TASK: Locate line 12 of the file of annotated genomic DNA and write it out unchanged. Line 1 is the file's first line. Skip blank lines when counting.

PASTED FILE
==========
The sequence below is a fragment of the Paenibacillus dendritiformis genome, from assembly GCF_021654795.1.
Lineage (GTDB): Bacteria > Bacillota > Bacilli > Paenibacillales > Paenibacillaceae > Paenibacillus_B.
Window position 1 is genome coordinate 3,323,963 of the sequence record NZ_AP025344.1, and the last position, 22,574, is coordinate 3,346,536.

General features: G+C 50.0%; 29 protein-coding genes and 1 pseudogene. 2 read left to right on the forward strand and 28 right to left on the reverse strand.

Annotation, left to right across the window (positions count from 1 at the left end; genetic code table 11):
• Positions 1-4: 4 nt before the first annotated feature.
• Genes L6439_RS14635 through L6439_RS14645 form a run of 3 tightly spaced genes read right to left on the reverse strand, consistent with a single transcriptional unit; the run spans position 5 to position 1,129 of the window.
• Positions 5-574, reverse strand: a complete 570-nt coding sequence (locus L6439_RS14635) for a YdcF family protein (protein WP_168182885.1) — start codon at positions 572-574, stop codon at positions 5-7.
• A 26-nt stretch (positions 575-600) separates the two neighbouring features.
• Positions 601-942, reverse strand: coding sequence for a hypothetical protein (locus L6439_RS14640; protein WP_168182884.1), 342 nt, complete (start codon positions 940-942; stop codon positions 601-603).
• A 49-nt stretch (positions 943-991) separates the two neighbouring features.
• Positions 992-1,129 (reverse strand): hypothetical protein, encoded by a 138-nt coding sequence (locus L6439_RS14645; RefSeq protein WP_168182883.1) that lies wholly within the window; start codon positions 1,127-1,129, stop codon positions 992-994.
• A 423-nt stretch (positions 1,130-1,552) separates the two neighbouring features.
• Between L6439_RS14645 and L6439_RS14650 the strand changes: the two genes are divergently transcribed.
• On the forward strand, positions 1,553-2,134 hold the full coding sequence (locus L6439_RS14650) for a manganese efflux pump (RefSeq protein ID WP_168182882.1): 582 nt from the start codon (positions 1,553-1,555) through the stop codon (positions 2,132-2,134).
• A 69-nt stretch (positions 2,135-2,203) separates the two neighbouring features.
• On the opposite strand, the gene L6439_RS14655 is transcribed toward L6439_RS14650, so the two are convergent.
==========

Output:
• Positions 992-1,129 (reverse strand): hypothetical protein, encoded by a 138-nt coding sequence (locus L6439_RS14645; RefSeq protein WP_168182883.1) that lies wholly within the window; start codon positions 1,127-1,129, stop codon positions 992-994.